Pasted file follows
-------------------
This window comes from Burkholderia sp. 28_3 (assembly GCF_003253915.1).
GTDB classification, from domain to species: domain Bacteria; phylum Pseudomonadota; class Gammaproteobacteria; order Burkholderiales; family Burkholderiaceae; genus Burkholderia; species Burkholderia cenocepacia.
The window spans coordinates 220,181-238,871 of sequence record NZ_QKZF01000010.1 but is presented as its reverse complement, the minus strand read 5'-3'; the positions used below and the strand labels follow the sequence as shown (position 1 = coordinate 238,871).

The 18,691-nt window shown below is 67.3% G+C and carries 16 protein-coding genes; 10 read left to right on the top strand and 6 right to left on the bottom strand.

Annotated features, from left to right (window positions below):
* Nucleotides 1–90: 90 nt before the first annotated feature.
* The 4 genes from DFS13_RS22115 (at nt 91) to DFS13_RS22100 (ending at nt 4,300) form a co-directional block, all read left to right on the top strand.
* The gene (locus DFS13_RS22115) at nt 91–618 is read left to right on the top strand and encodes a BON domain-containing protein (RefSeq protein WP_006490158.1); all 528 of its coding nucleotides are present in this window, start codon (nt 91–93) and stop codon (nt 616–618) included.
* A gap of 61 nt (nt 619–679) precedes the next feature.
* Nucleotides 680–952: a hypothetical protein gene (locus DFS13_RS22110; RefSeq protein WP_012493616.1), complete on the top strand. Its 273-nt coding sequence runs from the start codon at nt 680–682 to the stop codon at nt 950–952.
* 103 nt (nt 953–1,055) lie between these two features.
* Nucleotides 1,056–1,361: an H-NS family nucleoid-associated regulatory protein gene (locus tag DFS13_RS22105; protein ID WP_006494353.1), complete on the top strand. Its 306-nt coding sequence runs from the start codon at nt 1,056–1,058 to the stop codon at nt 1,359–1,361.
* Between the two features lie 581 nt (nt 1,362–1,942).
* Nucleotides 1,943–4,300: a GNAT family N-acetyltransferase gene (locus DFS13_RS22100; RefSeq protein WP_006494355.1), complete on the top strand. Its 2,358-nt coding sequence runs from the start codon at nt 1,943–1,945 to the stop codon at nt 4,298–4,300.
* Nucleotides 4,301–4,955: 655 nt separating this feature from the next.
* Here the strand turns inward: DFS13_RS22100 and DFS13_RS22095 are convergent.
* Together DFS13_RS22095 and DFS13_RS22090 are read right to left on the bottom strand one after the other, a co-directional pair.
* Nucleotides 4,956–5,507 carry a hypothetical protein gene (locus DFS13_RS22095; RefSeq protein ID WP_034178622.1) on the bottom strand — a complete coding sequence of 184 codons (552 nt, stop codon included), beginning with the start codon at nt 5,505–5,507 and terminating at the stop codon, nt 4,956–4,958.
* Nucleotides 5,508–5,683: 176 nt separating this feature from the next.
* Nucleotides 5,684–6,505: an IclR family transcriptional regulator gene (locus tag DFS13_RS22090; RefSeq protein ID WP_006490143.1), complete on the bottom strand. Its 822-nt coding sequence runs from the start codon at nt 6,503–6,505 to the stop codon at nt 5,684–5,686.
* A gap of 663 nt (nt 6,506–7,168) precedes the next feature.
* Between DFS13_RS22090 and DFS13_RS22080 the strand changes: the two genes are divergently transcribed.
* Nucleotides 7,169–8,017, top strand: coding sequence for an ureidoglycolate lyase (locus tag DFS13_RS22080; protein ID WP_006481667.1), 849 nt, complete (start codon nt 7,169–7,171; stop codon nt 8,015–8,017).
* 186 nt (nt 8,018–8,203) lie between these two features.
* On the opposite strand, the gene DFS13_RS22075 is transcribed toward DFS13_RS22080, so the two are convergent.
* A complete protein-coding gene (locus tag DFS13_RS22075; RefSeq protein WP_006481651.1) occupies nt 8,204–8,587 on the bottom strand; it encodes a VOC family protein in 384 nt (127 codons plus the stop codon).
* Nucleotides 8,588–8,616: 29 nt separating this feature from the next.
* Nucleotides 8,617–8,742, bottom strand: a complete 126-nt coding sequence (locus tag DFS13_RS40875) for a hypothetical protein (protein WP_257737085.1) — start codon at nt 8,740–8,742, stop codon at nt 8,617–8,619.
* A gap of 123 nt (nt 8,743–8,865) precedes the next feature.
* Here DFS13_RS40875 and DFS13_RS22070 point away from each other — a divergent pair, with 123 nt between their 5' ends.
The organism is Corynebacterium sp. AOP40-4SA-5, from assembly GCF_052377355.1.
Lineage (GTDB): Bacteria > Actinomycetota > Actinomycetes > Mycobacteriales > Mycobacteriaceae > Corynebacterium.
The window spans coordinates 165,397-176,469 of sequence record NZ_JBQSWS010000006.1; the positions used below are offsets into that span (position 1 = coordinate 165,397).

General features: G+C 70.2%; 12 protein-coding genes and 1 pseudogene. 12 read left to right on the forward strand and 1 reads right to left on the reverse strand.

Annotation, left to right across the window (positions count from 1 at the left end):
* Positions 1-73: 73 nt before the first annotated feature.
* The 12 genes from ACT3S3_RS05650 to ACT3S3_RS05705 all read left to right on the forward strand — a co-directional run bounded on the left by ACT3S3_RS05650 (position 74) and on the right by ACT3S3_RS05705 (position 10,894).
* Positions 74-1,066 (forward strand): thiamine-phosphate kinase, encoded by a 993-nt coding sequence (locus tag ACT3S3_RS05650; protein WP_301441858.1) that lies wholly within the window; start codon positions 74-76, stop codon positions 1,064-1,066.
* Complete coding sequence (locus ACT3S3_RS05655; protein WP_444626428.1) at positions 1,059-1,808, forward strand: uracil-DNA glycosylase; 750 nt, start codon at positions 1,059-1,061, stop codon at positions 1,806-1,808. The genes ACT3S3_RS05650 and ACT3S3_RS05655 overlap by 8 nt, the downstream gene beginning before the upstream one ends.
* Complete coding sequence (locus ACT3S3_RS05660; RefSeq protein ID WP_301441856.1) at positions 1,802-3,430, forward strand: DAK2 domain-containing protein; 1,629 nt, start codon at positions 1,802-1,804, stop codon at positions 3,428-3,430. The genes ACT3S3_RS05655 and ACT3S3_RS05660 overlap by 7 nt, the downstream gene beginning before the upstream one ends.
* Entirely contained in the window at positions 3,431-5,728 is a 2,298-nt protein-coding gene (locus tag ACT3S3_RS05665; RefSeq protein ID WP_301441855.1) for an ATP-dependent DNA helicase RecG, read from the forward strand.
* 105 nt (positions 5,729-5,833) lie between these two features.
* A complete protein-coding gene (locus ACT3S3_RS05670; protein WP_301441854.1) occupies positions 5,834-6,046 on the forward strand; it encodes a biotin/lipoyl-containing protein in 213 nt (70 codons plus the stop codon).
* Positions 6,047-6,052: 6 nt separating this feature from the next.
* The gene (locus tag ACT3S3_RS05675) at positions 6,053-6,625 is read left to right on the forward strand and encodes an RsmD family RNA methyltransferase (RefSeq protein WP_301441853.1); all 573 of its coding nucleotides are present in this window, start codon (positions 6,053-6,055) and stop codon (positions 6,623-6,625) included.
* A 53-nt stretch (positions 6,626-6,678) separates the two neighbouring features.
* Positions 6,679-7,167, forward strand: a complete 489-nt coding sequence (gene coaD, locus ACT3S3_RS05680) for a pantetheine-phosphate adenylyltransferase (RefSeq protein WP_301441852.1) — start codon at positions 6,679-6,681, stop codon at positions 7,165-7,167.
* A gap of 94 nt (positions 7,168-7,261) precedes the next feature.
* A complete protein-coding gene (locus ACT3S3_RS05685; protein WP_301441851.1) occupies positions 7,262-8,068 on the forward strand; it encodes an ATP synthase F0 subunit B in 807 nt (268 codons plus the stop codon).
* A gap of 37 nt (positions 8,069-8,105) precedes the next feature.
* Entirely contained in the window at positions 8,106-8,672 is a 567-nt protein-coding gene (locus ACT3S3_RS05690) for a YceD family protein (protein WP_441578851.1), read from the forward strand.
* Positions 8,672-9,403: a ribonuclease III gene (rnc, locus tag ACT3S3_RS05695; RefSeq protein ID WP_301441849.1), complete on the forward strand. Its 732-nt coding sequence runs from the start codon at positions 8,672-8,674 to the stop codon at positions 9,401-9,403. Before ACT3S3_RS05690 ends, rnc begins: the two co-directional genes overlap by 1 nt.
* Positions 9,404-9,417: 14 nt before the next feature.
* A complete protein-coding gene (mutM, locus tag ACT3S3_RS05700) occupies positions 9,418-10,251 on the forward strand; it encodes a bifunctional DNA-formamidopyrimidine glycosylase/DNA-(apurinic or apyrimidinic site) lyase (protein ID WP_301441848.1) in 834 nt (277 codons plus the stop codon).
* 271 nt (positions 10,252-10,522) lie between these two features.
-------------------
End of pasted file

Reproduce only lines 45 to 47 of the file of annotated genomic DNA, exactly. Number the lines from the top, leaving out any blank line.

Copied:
* The gene (locus tag ACT3S3_RS05675) at positions 6,053-6,625 is read left to right on the forward strand and encodes an RsmD family RNA methyltransferase (RefSeq protein WP_301441853.1); all 573 of its coding nucleotides are present in this window, start codon (positions 6,053-6,055) and stop codon (positions 6,623-6,625) included.
* A 53-nt stretch (positions 6,626-6,678) separates the two neighbouring features.
* Positions 6,679-7,167, forward strand: a complete 489-nt coding sequence (gene coaD, locus ACT3S3_RS05680) for a pantetheine-phosphate adenylyltransferase (RefSeq protein WP_301441852.1) — start codon at positions 6,679-6,681, stop codon at positions 7,165-7,167.